My wife quickly explained that the whole thing was probably a con and her son was no doubt safe at the school, a local junior high. Fake kidnappings are one of Asia's most common cons; we've encountered it several times.
"Did you call the school and double-check?"
"The call was from the school!"
"Are you sure?" My wife demanded. Dawning hope. We got the boy's name and class, and called the school while the mother waiting anxiously outside the gate of her home for the kidnappers to appear. The school authorities promptly found the boy and brought him to the phone, and we brought about a tearful reunion between mother and son, much to everyone's relief and joy. Afterwards my wife chatted up the teacher at the school, who said that with the new semester and many new children starting at the local junior high school, parents were full of vague fears for their children, easy prey for amoral mobsters.

How do such people live with themselves?

UPDATE: The papers reported yesterday that parents of dozens of new kids were hit with this scam in Taichung yesterday, with more than ten falling victim. It is very easy to get hold of class lists -- cram schools I know buy them from teachers on a regular basis. The schools themselves need to warn parents the first day about this scam. And I must say it again: here is an issue where an inexpensive all-out campaign can save people lots of money.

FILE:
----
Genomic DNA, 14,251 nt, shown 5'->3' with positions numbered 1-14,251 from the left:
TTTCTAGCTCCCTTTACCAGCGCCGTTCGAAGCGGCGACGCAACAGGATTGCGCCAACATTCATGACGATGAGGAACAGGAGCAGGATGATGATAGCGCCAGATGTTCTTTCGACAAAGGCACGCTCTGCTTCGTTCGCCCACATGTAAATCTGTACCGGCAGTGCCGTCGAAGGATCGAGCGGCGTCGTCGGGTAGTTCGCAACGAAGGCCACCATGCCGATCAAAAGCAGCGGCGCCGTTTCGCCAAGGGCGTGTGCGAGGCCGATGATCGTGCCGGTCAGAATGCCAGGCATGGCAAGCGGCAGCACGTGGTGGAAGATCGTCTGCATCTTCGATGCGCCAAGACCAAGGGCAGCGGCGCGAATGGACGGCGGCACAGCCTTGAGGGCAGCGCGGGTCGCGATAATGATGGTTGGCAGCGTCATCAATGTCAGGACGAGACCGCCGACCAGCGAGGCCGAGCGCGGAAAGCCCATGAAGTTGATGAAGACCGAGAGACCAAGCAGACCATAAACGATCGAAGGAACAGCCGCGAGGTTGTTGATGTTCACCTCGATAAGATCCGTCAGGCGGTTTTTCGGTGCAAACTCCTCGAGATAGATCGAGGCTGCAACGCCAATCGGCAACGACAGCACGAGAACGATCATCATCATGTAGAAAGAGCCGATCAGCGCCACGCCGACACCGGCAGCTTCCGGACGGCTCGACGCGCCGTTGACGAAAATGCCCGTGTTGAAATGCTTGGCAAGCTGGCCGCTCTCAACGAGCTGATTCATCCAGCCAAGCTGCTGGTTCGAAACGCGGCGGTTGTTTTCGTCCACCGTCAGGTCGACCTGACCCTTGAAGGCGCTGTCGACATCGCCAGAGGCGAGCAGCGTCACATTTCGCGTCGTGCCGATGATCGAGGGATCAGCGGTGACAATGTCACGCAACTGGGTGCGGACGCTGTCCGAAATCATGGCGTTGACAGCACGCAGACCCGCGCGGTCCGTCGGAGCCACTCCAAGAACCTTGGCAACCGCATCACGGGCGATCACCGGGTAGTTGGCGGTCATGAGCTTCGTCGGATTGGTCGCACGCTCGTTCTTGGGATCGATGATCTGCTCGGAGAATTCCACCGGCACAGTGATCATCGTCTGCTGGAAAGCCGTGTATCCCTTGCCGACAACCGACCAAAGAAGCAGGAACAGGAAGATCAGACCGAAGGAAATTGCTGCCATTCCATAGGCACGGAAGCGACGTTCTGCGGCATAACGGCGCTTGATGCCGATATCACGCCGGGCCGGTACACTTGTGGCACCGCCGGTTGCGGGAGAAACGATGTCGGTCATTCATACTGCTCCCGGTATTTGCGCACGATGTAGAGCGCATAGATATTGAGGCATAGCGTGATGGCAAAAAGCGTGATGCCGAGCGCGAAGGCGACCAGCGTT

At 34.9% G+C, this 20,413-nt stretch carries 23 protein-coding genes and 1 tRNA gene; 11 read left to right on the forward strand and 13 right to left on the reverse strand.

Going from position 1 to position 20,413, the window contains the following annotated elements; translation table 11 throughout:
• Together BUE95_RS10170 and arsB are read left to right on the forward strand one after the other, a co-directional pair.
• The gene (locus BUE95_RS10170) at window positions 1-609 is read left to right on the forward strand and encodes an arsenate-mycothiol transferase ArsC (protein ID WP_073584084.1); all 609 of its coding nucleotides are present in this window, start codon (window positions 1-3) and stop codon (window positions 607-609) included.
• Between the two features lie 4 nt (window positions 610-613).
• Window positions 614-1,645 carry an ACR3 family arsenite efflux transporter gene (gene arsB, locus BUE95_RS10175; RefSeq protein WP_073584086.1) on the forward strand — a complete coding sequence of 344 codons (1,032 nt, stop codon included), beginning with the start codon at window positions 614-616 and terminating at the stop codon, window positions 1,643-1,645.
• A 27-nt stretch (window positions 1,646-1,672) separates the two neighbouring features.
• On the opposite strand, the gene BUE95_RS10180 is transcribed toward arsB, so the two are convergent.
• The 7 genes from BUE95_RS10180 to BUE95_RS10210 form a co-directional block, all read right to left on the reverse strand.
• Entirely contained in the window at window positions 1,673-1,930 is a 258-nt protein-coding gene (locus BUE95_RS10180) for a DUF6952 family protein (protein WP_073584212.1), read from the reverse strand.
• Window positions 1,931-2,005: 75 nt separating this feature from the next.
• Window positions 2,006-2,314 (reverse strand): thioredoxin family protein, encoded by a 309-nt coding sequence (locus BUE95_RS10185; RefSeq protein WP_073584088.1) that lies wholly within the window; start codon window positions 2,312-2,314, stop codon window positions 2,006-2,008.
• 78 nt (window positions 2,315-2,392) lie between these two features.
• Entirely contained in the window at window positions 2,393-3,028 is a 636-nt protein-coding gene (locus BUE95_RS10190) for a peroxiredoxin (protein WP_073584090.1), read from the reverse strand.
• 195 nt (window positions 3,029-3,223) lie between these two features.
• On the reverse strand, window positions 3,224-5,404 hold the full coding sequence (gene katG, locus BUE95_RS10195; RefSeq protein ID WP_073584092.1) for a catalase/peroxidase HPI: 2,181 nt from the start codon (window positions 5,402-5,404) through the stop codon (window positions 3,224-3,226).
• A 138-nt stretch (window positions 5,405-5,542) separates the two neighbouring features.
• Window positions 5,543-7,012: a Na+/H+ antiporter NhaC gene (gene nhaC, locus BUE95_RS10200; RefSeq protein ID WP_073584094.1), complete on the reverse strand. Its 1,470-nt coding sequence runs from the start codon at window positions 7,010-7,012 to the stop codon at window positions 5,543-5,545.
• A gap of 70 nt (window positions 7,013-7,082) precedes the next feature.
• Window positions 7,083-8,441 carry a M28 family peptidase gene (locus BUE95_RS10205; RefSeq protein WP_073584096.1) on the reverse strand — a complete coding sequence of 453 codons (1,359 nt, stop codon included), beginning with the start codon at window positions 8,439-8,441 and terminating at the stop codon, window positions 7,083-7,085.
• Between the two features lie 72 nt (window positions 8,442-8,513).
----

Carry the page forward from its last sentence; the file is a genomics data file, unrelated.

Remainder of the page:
The Advisor
I'm an advisor again, this time to the third year students. Yesterday after Business Writing several of them sat down with me to explain their situations. They were applying for the subsidy for low-income students, and I had to fill out the forms and interview them. I then had to write up their stories on the form.

Each told me a variant of the same story. Dad had either passed away or was sick, and Mom was shouldering the burden of providing for the family, invariably by working in a factory. Not just them either; one of the girls remarked that lots of students were in similar situations (something I have also noticed), but they weren't impoverished enough to get a subsidy from the university. Apparently working single moms are the sinews of the working class; I'd be curious to see stats on what percentage of families in lower income groups in Taiwan derive the bulk of their income from the mother's production.....